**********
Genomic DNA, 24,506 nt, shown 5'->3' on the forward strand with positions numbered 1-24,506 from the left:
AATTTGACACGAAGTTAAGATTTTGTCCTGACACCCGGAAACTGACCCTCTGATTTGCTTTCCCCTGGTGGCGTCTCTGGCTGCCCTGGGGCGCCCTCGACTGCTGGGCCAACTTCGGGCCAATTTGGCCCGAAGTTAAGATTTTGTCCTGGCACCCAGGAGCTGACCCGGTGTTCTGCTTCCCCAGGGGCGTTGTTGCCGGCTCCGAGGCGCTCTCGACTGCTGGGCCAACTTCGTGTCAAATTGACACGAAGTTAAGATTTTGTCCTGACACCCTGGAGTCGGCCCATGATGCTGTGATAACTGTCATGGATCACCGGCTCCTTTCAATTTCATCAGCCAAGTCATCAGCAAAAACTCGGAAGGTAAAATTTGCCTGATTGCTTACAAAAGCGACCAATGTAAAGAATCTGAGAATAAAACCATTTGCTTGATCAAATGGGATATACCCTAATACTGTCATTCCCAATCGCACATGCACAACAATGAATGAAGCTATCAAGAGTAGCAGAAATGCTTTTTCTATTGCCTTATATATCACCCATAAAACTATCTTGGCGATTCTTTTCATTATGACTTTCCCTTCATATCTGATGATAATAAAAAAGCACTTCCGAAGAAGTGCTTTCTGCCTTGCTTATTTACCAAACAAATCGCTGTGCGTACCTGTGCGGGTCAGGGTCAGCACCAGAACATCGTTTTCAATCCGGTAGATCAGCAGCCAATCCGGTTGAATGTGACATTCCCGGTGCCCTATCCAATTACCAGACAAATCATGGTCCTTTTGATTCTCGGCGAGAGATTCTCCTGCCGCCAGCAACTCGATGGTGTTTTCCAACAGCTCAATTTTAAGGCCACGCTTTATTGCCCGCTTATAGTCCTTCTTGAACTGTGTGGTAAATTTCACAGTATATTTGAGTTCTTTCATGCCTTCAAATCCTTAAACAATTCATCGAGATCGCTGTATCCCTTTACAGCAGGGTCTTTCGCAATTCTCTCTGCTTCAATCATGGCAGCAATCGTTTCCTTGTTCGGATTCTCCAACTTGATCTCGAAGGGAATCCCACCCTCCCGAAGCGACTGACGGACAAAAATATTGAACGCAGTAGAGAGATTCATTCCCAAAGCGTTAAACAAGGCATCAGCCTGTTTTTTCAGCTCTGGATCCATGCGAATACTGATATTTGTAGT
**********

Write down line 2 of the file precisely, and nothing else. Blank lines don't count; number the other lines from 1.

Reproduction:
AATTTGACACGAAGTTAAGATTTTGTCCTGACACCCGGAAACTGACCCTCTGATTTGCTTTCCCCTGGTGGCGTCTCTGGCTGCCCTGGGGCGCCCTCGACTGCTGGGCCAACTTCGGGCCAATTTGGCCCGAAGTTAAGATTTTGTCCTGGCACCCAGGAGCTGACCCGGTGTTCTGCTTCCCCAGGGGCGTTGTTGCCGGCTCCGAGGCGCTCTCGACTGCTGGGCCAACTTCGTGTCAAATTGACACGAAGTTAAGATTTTGTCCTGACACCCTGGAGTCGGCCCATGATGCTGTGATAACTGTCATGGATCACCGGCTCCTTTCAATTTCATCAGCCAAGTCATCAGCAAAAACTCGGAAGGTAAAATTTGCCTGATTGCTTACAAAAGCGACCAATGTAAAGAATCTGAGAATAAAACCATTTGCTTGATCAAATGGGATATACCCTAATACTGTCATTCCCAATCGCACATGCACAACAATGAATGAAGCTATCAAGAGTAGCAGAAATGCTTTTTCTATTGCCTTATATATCACCCATAAAACTATCTTGGCGATTCTTTTCATTATGACTTTCCCTTCATATCTGATGATAATAAAAAAGCACTTCCGAAGAAGTGCTTTCTGCCTTGCTTATTTACCAAACAAATCGCTGTGCGTACCTGTGCGGGTCAGGGTCAGCACCAGAACATCGTTTTCAATCCGGTAGATCAGCAGCCAATCCGGTTGAATGTGACATTCCCGGTGCCCTATCCAATTACCAGACAAATCATGGTCCTTTTGATTCTCGGCGAGAGATTCTCCTGCCGCCAGCAACTCGATGGTGTTTTCCAACAGCTCAATTTTAAGGCCACGCTTTATTGCCCGCTTATAGTCCTTCTTGAACTGTGTGGTAAATTTCACAGTATATTTGAGTTCTTTCATGCCTTCAAATCCTTAAACAATTCATCGAGATCGCTGTATCCCTTTACAGCAGGGTCTTTCGCAATTCTCTCTGCTTCAATCATGGCAGCAATCGTTTCCTTGTTCGGATTCTCCAACTTGATCTCGAAGGGAATCCCACCCTCCCGAAGCGACTGACGGACAAAAATATTGAACGCAGTAGAGAGATTCATTCCCAAAGCGTTAAACAAGGCATCAGCCTGTTTTTTCAGCTCTGGATCCATGCGAATACTGATATTTGTAGT